E Waste

What is E-waste?

Electronic waste (or e-waste) is a catch-all phase used to describes discarded electronic, electrical or battery-operated goods. Typically, items include computer equipment, appliances, tools and a vast range of electronic items.

E-waste is generated from homes and offices at a rapidly growing rate. Waste items may or may not be in working order and range from large items such as white goods, smaller appliances e.g. irons, toasters, hairdryers, power tools, etc. to all sorts of electronic items such as computers, mobile phones, televisions and radios.

The Growing Problem of E-waste

There are large quantities of e-waste world-wide (44.7 million tonnes in 2016) and this amount is growing at a rate of approximately 8% per year; according to the Global e-Waste Monitor. Not only is the volume of e-waste growing globally, only around 20% of this massive amount of waste is being recycled.

In Australia we are generating ever increasing amounts of e-waste. Australia is counted amongst the highest users of technology wold-wide, with e-waste growing three times faster than general waste output.

The Recycling Solution

Australia (and the world) is facing a rapidly increasing e-waste disposal problem. We need to actively reduce the amount of e-waste being sent to landfill. The solution is recycling.

Recycling e-waste offers multiple benefits to the environment:

  • Reduces the amount of landfill
  • Reduces environmental pollution caused by dangerous substances ending up in our waterways, soil and air
  • Allows recycling of valuable materials

Hazardous Materials

A lot of e-waste contains heavy metals, in particular lead and mercury, and chemicals such as chlorofluorocarbons and flame retardants which attack the ozone layer.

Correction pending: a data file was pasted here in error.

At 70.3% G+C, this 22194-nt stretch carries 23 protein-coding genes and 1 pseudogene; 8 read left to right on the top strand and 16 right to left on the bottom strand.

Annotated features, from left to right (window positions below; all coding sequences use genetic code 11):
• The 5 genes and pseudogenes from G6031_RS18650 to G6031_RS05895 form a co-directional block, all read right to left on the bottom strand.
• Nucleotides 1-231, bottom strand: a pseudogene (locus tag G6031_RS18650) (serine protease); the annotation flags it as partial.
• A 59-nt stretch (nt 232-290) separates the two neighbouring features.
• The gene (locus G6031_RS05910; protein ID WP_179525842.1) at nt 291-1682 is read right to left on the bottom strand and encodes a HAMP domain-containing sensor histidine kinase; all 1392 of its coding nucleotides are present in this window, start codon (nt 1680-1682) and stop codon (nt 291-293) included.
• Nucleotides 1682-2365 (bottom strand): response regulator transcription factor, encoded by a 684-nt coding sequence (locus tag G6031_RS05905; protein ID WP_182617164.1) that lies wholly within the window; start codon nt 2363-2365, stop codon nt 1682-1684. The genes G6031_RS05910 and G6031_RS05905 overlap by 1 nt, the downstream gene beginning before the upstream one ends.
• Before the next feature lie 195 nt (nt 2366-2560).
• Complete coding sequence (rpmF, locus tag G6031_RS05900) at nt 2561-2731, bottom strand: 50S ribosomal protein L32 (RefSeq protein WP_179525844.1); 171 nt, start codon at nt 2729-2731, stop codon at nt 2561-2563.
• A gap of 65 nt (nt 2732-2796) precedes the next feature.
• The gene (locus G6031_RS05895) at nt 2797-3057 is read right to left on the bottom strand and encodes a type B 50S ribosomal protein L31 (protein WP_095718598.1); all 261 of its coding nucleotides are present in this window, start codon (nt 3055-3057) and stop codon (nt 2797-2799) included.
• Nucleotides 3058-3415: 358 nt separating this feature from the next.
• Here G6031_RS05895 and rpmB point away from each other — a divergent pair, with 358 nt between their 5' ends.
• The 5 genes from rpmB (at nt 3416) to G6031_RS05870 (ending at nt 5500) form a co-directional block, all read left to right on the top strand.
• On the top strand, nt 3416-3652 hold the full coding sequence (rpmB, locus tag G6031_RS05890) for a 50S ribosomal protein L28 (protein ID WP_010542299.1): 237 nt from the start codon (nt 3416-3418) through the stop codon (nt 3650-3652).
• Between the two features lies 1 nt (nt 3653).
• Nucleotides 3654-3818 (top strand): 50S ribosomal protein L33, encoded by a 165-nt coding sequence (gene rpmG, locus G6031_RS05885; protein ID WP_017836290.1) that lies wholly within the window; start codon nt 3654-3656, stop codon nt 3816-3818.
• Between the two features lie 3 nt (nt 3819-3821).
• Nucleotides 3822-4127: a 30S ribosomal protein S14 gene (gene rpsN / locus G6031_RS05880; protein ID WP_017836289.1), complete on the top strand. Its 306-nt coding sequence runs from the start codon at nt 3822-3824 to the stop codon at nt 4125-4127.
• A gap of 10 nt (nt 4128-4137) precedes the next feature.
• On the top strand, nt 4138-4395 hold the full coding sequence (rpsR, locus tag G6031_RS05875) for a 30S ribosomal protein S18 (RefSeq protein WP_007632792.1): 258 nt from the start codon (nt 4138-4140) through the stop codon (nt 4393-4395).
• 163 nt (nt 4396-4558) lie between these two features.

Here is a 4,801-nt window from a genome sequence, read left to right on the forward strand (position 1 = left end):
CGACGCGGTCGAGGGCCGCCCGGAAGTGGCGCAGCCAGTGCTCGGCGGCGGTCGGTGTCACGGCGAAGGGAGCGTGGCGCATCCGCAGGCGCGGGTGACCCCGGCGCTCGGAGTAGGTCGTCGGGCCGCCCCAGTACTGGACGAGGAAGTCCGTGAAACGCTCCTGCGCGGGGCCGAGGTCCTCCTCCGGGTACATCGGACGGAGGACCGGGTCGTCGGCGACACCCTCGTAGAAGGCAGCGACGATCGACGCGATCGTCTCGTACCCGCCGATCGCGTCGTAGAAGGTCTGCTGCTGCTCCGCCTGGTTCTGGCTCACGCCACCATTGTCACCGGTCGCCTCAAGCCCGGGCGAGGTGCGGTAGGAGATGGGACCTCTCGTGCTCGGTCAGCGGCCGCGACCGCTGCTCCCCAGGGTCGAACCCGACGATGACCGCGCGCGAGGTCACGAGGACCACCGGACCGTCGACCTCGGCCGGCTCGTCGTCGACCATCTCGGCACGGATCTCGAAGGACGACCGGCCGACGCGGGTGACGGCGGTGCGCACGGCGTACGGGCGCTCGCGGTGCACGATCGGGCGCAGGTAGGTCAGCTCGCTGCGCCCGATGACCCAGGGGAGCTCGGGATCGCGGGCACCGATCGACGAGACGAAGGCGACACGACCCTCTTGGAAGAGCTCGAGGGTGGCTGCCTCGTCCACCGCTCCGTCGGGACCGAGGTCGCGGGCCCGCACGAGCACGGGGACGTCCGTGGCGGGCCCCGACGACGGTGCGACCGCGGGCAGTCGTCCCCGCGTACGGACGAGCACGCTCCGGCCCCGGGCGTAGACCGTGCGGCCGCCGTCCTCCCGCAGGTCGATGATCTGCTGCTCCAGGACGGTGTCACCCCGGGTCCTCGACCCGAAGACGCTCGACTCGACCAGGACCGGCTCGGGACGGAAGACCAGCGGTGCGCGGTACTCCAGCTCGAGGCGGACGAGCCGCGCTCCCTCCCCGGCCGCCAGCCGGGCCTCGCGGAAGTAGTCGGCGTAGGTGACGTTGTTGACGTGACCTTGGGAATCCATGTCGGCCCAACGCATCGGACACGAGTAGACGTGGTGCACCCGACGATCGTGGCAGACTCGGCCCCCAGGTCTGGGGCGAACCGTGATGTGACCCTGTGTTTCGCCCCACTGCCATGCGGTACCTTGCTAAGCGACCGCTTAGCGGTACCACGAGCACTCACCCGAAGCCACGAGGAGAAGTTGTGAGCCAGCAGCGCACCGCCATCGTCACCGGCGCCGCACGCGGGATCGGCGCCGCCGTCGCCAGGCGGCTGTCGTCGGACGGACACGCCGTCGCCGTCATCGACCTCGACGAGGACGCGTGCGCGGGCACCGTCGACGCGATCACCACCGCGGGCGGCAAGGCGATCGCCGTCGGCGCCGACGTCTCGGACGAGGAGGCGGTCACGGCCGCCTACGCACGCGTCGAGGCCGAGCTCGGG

These chemicals are extremely dangerous in our environment, causing contamination to our waterways, soil and air. Large volumes of e-waste going to landfill increases the problem significantly resulting in non-reversable environmental pollution.

Valuable Materials

E-waste items also contain valuable materials that can be recycled.

Electrical goods contain a variety of valuable materials such as copper, zinc, gold, silver and platinum. While these metals only occur in small amounts, with the right methods they can be extracted, compounded and re-used.

Precious metals are non-renewable, so effective recycling is essential for continued re-use of these metals and components. It is extremely important for the environment and for the sustainability of our natural resources that we recycle these valuable materials.


Victorian Government Ban on E-waste in Landfill

The Victorian Government has banned dumping of e-waste in landfill in Victoria. This amendment to the Waste Management Policy (E-waste) became effective as of 1 July 2019.

In Australia e-waste is growing three times faster than other general waste streams. E-waste includes a variety of electrical or battery powered items that we use and discard from our homes and offices. Items include televisions, computers, mobile phones, appliances, tools and white goods. They contain both hazardous materials and chemicals, which are dangerous to the environment and humans, and valuable materials which are scarce and should be recovered and recycled.

Poor management of e-waste is hazardous to the environment and human health. Dumping and stockpiling of e-waste can result in fire and soil contamination. Dangerous chemicals leach into the soil over time and end up in our waterways causing irreversible damage.

E-waste in Landfill: Environmental Impact

A lot of e-waste contains heavy metals, in particular lead and mercury, and chemicals such as chlorofluorocarbons and flame retardants which attack the ozone layer.

These chemicals are extremely dangerous in our environment, causing contamination to our waterways, soil and air. Large volumes of e-waste going to landfill causes significant, non-reversable environmental pollution.

Alternative E-waste Disposal

The ban on e-waste in landfill promotes best practice and continuous improvement in waste disposal and the way in which landfill and e-waste is managed in Victoria. This regulation will prevent large quantities of e-waste being dumped in landfill and importantly, will help to increase the practice of resource recovery and recycling.

Through an assessment and consultation process, the Victoria Government has concluded that more appropriate waste management options are available for e-waste disposal, and encourages sustainable practices such as recycling and resource recovery.

This important amendment to the Waste Management Policy (E-waste) aims to reduce e-waste from landfill, increase resource recovery and ensure e-waste is managed in way that minimises risk to the environment and human health.